Indian Country Today
In a year ravaged by a global pandemic, the Center for Native American Youth has aptly named their 2020 State of Native Youth report, “Native Youth Are Medicine.”
Released annually during Native American Heritage Month, the report shines a light on the priorities of Native youth and the issues, such as climate change and social justice, that they are already taking the lead on.
For the first time in the brief history of the report, Native youth authored each chapter and CNAY executive director Nikki Pitre, Coeur d’Alene Tribe, said putting it all together was a “labor of love.”
"This report focuses on the single truth, Native youth are medicine,” she said during a virtual panel last week celebrating its release. “We have seen Native youth lead and carry us in incredible ways."
The organization was founded by former U.S. Sen. Byron Dorgan and is a nonprofit dedicated to addressing issues and improving the welfare of Native youth 24 years old and younger.
During his introduction, Dorgan said he worked on a number of Indian Country issues while in Congress and that he particularly wanted to continue the work shining the spotlight on Native youth after his retirement.
He is especially delighted with the continued publication of the State of Native Youth report.
“I am so proud and so pleased to have created an organization that has produced this annual report as we do each year,” Dorgan said. “The State of Native Youth is a wonderful report, so we can talk a little about it, but I think this is the best report ever.”
Similar to years past, the cover art is also a contribution from a Native youth. Fitting with the theme of the report, Tvli Birdshead, Cheyenne Arapaho, Choctaw, Chickasaw and Oglala, titled the illustration “Sweet Medicine Child.”
In the description of the piece, Birdshead writes the artwork “depicts a Two-Spirited boy wandering around campsites at his Sundance, connecting with the land, and brings a flower to show his relatives.”
Birdshead used his own life experiences in the inspiration for the artwork and that it holds a lot of deeper meaning.
“I had wanted to create that imagery and I think even just with the halo, because from my perspective, a lot of people don't view our way of life as a religion,” Birdshead said. “So by adding that halo, it kind of shows other people that our way of life and how we live, just is a part of that daily religion, and just kind of our beliefs.”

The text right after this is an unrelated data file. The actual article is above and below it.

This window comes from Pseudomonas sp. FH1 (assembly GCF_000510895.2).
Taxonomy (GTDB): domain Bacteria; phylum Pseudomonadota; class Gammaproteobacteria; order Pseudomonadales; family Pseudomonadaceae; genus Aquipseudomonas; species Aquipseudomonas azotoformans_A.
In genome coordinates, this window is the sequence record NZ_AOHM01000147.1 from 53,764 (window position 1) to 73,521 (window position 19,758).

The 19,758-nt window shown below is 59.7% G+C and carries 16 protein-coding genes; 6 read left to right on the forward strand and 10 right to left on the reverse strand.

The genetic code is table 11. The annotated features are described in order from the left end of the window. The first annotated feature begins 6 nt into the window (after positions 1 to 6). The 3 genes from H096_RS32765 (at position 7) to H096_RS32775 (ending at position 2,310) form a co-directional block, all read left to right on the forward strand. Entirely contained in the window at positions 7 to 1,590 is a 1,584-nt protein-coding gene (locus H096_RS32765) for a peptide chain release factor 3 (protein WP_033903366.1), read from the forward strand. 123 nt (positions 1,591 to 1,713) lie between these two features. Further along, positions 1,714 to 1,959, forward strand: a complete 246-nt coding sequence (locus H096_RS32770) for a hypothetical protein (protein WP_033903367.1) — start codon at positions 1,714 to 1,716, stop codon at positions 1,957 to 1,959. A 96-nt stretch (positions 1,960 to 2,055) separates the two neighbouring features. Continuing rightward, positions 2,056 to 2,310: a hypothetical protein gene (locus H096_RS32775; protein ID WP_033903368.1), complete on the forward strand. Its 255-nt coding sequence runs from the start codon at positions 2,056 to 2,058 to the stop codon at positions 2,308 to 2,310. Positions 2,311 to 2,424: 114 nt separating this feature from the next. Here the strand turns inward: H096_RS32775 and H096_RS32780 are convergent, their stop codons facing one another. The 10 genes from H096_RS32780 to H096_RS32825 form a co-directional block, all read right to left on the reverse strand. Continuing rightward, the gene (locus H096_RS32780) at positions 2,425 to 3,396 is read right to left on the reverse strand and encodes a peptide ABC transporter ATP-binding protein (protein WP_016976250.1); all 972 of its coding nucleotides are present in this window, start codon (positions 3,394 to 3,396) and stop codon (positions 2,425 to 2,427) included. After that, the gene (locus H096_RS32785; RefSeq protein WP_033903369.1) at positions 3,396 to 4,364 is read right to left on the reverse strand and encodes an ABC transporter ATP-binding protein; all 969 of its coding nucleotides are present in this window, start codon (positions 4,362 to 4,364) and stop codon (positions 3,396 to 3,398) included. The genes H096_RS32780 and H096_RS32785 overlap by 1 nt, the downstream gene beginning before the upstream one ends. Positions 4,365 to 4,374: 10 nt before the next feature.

The bulk of the 90-minute panel discussed the contents of the report in greater detail. Kendra Becenti, Navajo, wrote multiple chapters including one on youth engagement.
Coming out of the 2020 election, she said that Native youth stepped up in organizing efforts to ensure that Native communities were represented and that she is looking forward to a future where Native youth will have a seat at decision making tables.
“This makes me incredibly hopeful and excited for the future because I really believe that Indigenous youth are going to continue to change the national narrative about Indigenous people, about our communities,” Becenti said. “They're gonna continue to shift stereotypes.”
However, Native youth can not fulfill their potential when they face higher rates of incarceration than their white counterparts. Isabel Coronado, Muscogee (Creek) Nation, discussed justice reform and systems that are failing Native youth.
“I just don't find it acceptable that we're locking up our youth. We need to be investing in education, substance abuse, public health, mental health, all those things that help to prevent trauma and that generational trauma that happens a lot of times in incarceration,” Coronado said. “None of our youth are disposable, no matter their past, all of us are important in continuing this movement and empowerment.”
In regards to education, one way for Native communities to help their youth reach their potential is quite simple Sam Schimmel, Siberian Yupik and Kenaitze Indian, said: Find people that look like Native youth to teach them.
He recalled a story from a former high school math teacher who berated students for being absent due to traditional subsistence hunting and fishing practices. Schimmel said it forced students to choose between a western education and traditional ways of life.
“That simply doesn't work when we have place-based education that also teaches technical skills,” he said. “Communities are better, tribal schools are good things for Native communities.”
Schimmel continued to say that community support and the indigenization of the education system will help Native youth in the long run.
Ultimately, Native youth will continue to be a force to be reckoned with and aren’t going anywhere. Autumn Adams, Yakama, said the Native youth will continue to lead, be heard and have a seat at the table when it comes to issues that affect them.
“There shouldn't be anything written for us, without us,” Adams said. “I mean, who else is better to inform those decisions and those who have to live through the ramifications of them?”
Kolby KickingWoman, Blackfeet/A'aniih is a reporter/producer for Indian Country Today. He is from the great state of Montana and currently reports for the Washington Bureau. For hot sports takes and too many Lakers tweets, follow him on Twitter - @KDKW_406. Email - firstname.lastname@example.org
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